When first run, the game performs an integrity test to ensure that it has loaded from cassette correctly. If an error is detected then a return to BASIC is made and an error message displayed.


GAME OPERATION

The game is structured so that each level is executed in seven blocks of program functionality. These blocks are cycled through, with one block executed per TV field. Some of the functionality blocks are common to all levels, with others specific to particular levels only. The functionality blocks for each level are shown below.

Level 1:

Level 2:

Level 3:

Level 4:

A program cycle consists of executing all of the blocks of program functionality for a level. A couple of flags may be set by a block of functionality and these flags will be tested at the start of each program cycle. Teh flags are used to indicate whether the player has lost a life, or whether the current level has been completed. This approach allows a program cycle to complete within a fixed length of time and for special circumstances to be handled at a single point within the program.

Read keyboard and move player - This routine determines whether any of the selected control keys have been pressed and moves the player in the new direction as appropriate. A state machine is implemented to track the status of the player and the following states are possible:

After each move of the player, tests are performed to check whether a collision has occurred with another object or whether the player has changed to one of the other states. If a collision is detected then a flag is set to indicate this and it will be detected within the main program loop.

Animate barrels - This routine controls the state of one or more barrels, handling the direction it is rolling in and whether it is dropping down a ladder. It also handles the movement of the first barrel that Kong drops and which will release the fireballs when it hits the oil drum. At each move, a test is made to see if the barrel is above a ladder and a random decision taken to control whether the barrel should drop down it. Checks are also performed to see if the player has been hit or whether a collision with a hammer has occurred. If a hammer was hit then the barrel is made inactive and removed from the screen. If a barrel encounters another barrel or a fireball then it will not be moved until the path ahead is clear. As each new girder is reached, the barrel changes its horizontal direction and if it reaches a level below the player then it will simply drop off the end of the current girder. This is done to allow Kong to release a new barrel since the number of concurrent active barrels is limited to only 5. It also ensures that the majority of barrels are ahead of the player, thereby making the game more difficult.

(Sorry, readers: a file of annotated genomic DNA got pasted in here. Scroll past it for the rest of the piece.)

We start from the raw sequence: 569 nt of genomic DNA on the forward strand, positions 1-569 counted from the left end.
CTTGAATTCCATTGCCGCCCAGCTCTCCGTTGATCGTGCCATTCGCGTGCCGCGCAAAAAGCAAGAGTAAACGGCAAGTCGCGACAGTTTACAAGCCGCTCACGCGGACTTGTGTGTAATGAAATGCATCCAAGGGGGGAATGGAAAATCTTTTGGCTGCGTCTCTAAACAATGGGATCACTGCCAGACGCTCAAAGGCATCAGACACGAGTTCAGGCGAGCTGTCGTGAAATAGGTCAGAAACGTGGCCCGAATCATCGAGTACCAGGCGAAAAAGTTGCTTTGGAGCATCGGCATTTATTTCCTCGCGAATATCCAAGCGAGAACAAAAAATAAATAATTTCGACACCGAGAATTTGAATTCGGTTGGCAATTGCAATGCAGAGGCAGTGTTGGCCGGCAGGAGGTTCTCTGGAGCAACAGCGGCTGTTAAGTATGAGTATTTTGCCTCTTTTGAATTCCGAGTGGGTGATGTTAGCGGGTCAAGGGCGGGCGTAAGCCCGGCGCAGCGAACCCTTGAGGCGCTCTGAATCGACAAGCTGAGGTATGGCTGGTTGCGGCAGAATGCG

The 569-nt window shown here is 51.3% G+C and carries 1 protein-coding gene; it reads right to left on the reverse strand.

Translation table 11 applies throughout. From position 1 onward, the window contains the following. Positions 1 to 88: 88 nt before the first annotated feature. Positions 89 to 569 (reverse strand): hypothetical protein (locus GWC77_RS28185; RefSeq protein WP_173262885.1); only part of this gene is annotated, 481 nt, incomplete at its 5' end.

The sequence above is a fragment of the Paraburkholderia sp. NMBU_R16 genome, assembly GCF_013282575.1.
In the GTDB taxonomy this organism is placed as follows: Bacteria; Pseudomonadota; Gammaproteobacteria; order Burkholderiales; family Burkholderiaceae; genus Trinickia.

Animate fireballs - This routine controls the state of one or move fireballs, handling the direction it is moving in and whether to move up or down a ladder. On level 1 the fireballs are not released until the first barrel has hit the oil drum, and then random timers are used to determine when each fireball is activated. On the other levels, these timers are initialised directly at the start of the level and so the release of the fireballs is not dependent on any other activity. Fireballs can move up or down ladders and so tests are performed to see if the fireball is above a ladder or at the foot of a ladder. If it is then a random decision is taken whether to use the ladder. Tests are made to see whether the fireball has hit the player or if a collision with a hammer has occurred. If a hammer was hit then the fireball is removed from the screen, set inactive and it's release timer reset with a new random value. A fireball can move past another fireball or a barrel, and this is achieved by temporarily making the fireball invisible thereby allowing other objects to move past it.

Animate cement pies - This routine controls the state of the cement pies that move along the three conveyor belts in level 2. Only one cement pie is ever active at a time on each conveyor belt, and is activated using a release timer set with a random value. Since the cement pies move in a fixed direction, a more limited set of checks is required for them than is needed for barrels or fireballs. A test is made to see whether the player has been hit or whether a collision with a hammer has occurred. If a hammer was hit then the cement pie is removed from the screen, set inactive and its release timer reset with a new random value. This set of actions will also occur if the cement pie reaches the end of the conveyor belt. A cement pie cannot move past a fireball but must instead wait for the fireball to detect the collision and set itself temporarily invisible; the cement pie can then move past it on the next cycle.